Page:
Iran has been training for years to carry out the type of attacks we are now witnessing. It knows that the attacks’ effect on the price of oil is one of its most important geopolitical weapons. Anthony H. Cordesman, an analyst for the Center for Strategic and International Studies, summarized Iran’s capabilities yesterday:

Iran also does not have to launch a major war. It can conduct sporadic, low-level attacks that do not necessarily provoke a major U.S. or Arab reaction, but create sudden risk premiums in petroleum prices and the equivalent of a war of attrition. Tankers are inherently vulnerable to relatively small anti-ship missiles and ucavs [unmanned combat aerial vehicles], and attacks by submersibles and radio-controlled small craft filled with high explosives. Iran can plant “smart” mines in the bottom of tanker routes that can detect large tankers and home in on them, and be set to arm at widely spaced intervals.

These methods of “hybrid” attack can be carried by individual ships … that are not part of Iran’s armed forces, that do not have Iranian flags or operators wearing Iranian uniforms, and that cannot be directly tied to actions by the Iranian government.

Iran is uniquely positioned to attack and upset global oil trade in the Persian Gulf, the Strait of Hormuz, the Gulf of Oman and the Bab el-Mandeb, two of the three sides of the Arabian Peninsula. In addition, Iranian-backed Houthis are experienced at laying naval mines and using exploding boats to disrupt shipping along the third side: the Red Sea.

These attacks and the resulting rise in oil prices remind us that the global economy heavily depends on this single, vulnerable commodity.

Bible prophecy indicates that this vulnerability will play an even greater role in world events very soon.

Daniel 11:40-45 state that an end-time “king of the south” will gain control over Egypt, Libya and Ethiopia. This will give it a grip on many of the world’s major oil choke points. Control of Egypt would mean control of the Suez Canal. Control of Ethiopia would probably include control of the Horn of Africa and the Bab el-Mandeb. Libya is an oil-producing nation and would add a strategic base on the Mediterranean. Iran virtually controls Iraq already, the world’s fourth-largest oil producer.

If the global oil price is impacted by attacking just two tankers in the Gulf of Oman, what will happen if Iran actually mobilizes its forces to do larger, simultaneous attacks on all these geographic areas. If Iran halts maritime traffic for weeks or even days, the major delays and soaring oil prices will heavily damage the global economy.

The U.S. hopes that such an eventuality will never take place. Renewed financial sanctions on Iran’s oil sector are being imposed as part of a high-pressure campaign to compel Iran to change its behavior and negotiate.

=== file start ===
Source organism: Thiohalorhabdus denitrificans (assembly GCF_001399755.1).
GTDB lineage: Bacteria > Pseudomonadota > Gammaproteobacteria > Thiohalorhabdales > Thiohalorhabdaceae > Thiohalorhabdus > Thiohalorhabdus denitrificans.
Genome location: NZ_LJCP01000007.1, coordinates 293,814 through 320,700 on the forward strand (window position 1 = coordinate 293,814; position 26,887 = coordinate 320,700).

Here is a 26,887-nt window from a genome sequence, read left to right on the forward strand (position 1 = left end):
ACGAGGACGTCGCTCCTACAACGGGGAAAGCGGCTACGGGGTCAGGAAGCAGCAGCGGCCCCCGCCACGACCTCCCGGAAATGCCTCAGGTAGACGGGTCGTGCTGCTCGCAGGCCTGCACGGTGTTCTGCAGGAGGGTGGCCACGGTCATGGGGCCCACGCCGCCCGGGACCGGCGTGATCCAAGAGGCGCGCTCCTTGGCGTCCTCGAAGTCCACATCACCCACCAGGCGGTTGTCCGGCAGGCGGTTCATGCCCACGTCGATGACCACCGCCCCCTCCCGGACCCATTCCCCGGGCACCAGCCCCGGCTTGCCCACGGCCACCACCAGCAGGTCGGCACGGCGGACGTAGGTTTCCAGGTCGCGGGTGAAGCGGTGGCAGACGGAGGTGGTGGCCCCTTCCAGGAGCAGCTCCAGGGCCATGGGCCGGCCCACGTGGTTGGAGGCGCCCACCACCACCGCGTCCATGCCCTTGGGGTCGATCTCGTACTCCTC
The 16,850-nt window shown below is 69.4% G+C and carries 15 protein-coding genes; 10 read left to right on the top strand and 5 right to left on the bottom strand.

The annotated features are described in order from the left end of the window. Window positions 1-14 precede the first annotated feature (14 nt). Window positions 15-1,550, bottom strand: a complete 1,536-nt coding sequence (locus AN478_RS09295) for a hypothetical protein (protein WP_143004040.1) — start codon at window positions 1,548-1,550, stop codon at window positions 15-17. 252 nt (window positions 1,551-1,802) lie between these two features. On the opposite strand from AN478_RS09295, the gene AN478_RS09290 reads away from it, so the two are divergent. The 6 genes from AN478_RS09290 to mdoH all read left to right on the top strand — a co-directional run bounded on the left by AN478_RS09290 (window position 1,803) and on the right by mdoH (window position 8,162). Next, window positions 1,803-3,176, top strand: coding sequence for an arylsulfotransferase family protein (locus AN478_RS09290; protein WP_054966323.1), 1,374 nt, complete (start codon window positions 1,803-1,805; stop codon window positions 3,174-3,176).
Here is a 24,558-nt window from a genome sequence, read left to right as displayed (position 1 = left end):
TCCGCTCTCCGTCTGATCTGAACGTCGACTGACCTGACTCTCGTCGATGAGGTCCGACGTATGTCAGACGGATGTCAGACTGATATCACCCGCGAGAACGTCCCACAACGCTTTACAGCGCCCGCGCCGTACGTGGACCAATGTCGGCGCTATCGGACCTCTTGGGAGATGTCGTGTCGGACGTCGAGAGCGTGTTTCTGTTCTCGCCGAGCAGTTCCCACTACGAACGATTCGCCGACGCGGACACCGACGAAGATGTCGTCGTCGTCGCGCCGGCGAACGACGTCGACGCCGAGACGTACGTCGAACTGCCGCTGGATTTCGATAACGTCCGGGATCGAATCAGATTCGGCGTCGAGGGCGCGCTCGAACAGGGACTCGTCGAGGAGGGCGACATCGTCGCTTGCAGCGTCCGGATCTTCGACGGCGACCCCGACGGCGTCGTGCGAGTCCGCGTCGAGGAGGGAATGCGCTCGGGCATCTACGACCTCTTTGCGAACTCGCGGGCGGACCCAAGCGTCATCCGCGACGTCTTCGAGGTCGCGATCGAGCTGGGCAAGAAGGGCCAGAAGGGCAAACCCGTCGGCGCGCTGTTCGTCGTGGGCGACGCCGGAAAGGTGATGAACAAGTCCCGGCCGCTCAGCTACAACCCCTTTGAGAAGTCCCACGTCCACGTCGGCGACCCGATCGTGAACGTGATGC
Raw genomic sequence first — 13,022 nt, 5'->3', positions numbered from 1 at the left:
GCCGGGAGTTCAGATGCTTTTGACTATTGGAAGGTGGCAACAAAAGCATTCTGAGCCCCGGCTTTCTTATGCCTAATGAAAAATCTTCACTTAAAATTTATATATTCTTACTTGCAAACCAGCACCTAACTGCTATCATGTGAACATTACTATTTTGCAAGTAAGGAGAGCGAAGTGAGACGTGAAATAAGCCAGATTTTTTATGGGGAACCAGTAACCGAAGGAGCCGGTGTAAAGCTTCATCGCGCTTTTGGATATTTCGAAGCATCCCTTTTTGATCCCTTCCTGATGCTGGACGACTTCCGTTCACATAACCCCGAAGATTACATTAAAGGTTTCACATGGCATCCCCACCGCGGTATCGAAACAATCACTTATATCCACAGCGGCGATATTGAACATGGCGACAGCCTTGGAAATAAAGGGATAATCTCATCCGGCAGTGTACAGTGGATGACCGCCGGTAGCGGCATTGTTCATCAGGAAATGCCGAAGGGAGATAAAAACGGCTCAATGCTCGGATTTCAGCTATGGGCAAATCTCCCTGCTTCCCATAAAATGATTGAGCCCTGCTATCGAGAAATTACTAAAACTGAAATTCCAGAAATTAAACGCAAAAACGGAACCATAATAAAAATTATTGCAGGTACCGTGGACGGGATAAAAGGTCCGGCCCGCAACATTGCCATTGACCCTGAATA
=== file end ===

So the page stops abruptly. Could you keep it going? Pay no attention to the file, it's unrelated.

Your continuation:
The same day the attack took place, Japanese Prime Minister Shinzō Abe was in Tehran on the first visit by a Japanese leader since the Islamic Revolution. Abe was acting as an emissary for U.S. President Donald Trump, delivering a message to the Iranians that the U.S. wants to negotiate with Iran.

Needless to say, two burning tankers burning in the Gulf Oman are Iran’s answer. Iranian Supreme Leader Ayatollah Ali Khamenei stated on Twitter that Iran would not negotiate anytime soon.

Such a hard-nosed response, even while the Iranian population suffers its greatest economic hardship in 40 years, indicates that Iran’s direction is set. The fundamental nature of the Iranian regime, as well as biblical prophecy, indicates that Iran will not moderate, even under the high-pressure campaign of the United States.

As far back as December 1994, Watch Jerusalem editor in chief Gerald Flurry speculated that an attack on global oil supplies by Iran would have huge ramifications. It “could help trigger a collapse of the Western world’s weak currencies,” he wrote. “This in turn could cause Europe to quickly unite into the most powerful economic bloc in the world. That very event is prophesied to occur in your own Bible!”

The most revealing scripture about this clash is Daniel 11:40: “And at the time of the end shall the king of the south push at him: and the king of the north shall come against him like a whirlwind, with chariots, and with horsemen, and with many ships; and he shall enter into the countries, and shall overflow and pass over.” Radical Islam led by Iran is this king of the south, and Germany will lead the king of the north. Mr. Flurry proves these identities in his free booklet The King of the South.

To learn more about this prophesied rise of Iran, the role oil will play in the conflict, and why Iran will not moderate, please request The King of the South.